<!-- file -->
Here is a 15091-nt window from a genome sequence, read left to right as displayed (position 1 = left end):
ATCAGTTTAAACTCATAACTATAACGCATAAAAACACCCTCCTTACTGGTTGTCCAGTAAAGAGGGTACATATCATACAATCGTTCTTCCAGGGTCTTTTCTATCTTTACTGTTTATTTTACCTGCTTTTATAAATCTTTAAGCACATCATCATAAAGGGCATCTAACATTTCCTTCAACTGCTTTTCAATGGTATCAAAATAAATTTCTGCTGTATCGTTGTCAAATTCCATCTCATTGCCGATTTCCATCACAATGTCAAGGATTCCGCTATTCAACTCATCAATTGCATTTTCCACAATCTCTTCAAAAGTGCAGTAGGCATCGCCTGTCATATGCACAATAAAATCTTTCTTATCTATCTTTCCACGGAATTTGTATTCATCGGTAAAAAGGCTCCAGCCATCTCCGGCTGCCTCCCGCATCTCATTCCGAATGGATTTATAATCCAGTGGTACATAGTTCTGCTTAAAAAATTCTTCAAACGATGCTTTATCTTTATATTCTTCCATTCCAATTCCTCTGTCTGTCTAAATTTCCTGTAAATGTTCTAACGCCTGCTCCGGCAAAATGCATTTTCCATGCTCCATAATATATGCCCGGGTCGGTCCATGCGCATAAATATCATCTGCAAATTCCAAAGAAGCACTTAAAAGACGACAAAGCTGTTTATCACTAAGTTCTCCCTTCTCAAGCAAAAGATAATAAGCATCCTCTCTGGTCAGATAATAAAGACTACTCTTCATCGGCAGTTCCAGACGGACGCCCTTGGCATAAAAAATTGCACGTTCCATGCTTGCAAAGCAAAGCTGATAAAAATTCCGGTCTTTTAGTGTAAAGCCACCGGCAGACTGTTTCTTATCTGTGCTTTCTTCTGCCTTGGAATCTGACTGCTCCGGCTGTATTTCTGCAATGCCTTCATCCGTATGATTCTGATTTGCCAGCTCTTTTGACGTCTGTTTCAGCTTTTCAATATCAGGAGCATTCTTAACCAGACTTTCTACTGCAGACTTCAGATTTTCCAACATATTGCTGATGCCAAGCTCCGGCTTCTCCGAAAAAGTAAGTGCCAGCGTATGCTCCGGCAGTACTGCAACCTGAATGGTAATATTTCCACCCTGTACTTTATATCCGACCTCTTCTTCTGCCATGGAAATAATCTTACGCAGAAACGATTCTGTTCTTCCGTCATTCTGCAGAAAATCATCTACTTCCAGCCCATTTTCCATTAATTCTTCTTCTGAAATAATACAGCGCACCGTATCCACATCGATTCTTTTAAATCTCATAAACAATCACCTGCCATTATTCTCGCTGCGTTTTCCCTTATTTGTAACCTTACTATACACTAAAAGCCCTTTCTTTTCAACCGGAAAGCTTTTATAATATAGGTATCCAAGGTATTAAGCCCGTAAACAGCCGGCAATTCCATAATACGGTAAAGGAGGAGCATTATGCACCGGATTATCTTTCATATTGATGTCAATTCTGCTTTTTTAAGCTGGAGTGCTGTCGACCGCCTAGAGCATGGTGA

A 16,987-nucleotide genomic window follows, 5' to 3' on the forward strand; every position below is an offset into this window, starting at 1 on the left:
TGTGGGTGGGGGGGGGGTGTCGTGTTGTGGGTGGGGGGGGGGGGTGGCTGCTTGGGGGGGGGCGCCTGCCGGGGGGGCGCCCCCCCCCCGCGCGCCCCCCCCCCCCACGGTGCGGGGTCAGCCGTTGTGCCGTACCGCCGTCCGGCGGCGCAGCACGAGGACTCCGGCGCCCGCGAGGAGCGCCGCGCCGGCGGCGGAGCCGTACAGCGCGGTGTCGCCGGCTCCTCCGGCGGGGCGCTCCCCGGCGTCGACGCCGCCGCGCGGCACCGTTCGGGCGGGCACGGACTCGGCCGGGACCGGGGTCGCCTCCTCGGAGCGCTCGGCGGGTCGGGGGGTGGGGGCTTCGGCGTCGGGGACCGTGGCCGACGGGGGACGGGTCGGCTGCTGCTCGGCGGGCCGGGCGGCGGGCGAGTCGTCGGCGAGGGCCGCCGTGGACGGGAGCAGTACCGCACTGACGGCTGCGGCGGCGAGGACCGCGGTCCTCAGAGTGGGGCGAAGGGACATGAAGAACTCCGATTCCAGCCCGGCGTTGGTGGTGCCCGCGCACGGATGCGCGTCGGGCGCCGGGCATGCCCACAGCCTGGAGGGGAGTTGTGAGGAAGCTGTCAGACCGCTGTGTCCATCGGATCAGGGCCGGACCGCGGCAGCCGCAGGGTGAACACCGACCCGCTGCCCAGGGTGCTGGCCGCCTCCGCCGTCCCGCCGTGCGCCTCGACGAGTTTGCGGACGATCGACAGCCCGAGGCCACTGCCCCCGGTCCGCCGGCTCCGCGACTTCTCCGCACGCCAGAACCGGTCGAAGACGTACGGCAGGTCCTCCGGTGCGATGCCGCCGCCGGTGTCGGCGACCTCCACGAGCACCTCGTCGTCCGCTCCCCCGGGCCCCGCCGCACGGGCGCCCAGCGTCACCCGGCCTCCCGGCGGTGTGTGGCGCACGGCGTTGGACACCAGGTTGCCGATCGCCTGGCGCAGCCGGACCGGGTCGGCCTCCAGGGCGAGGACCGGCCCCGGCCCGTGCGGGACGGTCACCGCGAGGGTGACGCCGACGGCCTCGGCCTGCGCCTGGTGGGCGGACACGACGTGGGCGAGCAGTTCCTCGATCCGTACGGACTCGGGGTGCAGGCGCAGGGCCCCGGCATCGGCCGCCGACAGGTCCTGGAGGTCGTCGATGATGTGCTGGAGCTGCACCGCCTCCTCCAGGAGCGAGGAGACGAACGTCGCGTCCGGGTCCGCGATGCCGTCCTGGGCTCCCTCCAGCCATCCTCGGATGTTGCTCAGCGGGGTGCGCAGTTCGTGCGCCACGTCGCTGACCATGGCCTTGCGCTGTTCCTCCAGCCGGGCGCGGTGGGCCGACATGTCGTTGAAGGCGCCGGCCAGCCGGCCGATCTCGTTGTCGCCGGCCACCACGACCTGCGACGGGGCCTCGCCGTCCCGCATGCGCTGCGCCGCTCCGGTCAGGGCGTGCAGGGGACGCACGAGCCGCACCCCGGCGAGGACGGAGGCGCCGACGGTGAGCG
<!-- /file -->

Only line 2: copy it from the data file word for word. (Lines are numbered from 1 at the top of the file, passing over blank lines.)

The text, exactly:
ATCAGTTTAAACTCATAACTATAACGCATAAAAACACCCTCCTTACTGGTTGTCCAGTAAAGAGGGTACATATCATACAATCGTTCTTCCAGGGTCTTTTCTATCTTTACTGTTTATTTTACCTGCTTTTATAAATCTTTAAGCACATCATCATAAAGGGCATCTAACATTTCCTTCAACTGCTTTTCAATGGTATCAAAATAAATTTCTGCTGTATCGTTGTCAAATTCCATCTCATTGCCGATTTCCATCACAATGTCAAGGATTCCGCTATTCAACTCATCAATTGCATTTTCCACAATCTCTTCAAAAGTGCAGTAGGCATCGCCTGTCATATGCACAATAAAATCTTTCTTATCTATCTTTCCACGGAATTTGTATTCATCGGTAAAAAGGCTCCAGCCATCTCCGGCTGCCTCCCGCATCTCATTCCGAATGGATTTATAATCCAGTGGTACATAGTTCTGCTTAAAAAATTCTTCAAACGATGCTTTATCTTTATATTCTTCCATTCCAATTCCTCTGTCTGTCTAAATTTCCTGTAAATGTTCTAACGCCTGCTCCGGCAAAATGCATTTTCCATGCTCCATAATATATGCCCGGGTCGGTCCATGCGCATAAATATCATCTGCAAATTCCAAAGAAGCACTTAAAAGACGACAAAGCTGTTTATCACTAAGTTCTCCCTTCTCAAGCAAAAGATAATAAGCATCCTCTCTGGTCAGATAATAAAGACTACTCTTCATCGGCAGTTCCAGACGGACGCCCTTGGCATAAAAAATTGCACGTTCCATGCTTGCAAAGCAAAGCTGATAAAAATTCCGGTCTTTTAGTGTAAAGCCACCGGCAGACTGTTTCTTATCTGTGCTTTCTTCTGCCTTGGAATCTGACTGCTCCGGCTGTATTTCTGCAATGCCTTCATCCGTATGATTCTGATTTGCCAGCTCTTTTGACGTCTGTTTCAGCTTTTCAATATCAGGAGCATTCTTAACCAGACTTTCTACTGCAGACTTCAGATTTTCCAACATATTGCTGATGCCAAGCTCCGGCTTCTCCGAAAAAGTAAGTGCCAGCGTATGCTCCGGCAGTACTGCAACCTGAATGGTAATATTTCCACCCTGTACTTTATATCCGACCTCTTCTTCTGCCATGGAAATAATCTTACGCAGAAACGATTCTGTTCTTCCGTCATTCTGCAGAAAATCATCTACTTCCAGCCCATTTTCCATTAATTCTTCTTCTGAAATAATACAGCGCACCGTATCCACATCGATTCTTTTAAATCTCATAAACAATCACCTGCCATTATTCTCGCTGCGTTTTCCCTTATTTGTAACCTTACTATACACTAAAAGCCCTTTCTTTTCAACCGGAAAGCTTTTATAATATAGGTATCCAAGGTATTAAGCCCGTAAACAGCCGGCAATTCCATAATACGGTAAAGGAGGAGCATTATGCACCGGATTATCTTTCATATTGATGTCAATTCTGCTTTTTTAAGCTGGAGTGCTGTCGACCGCCTAGAGCATGGTGA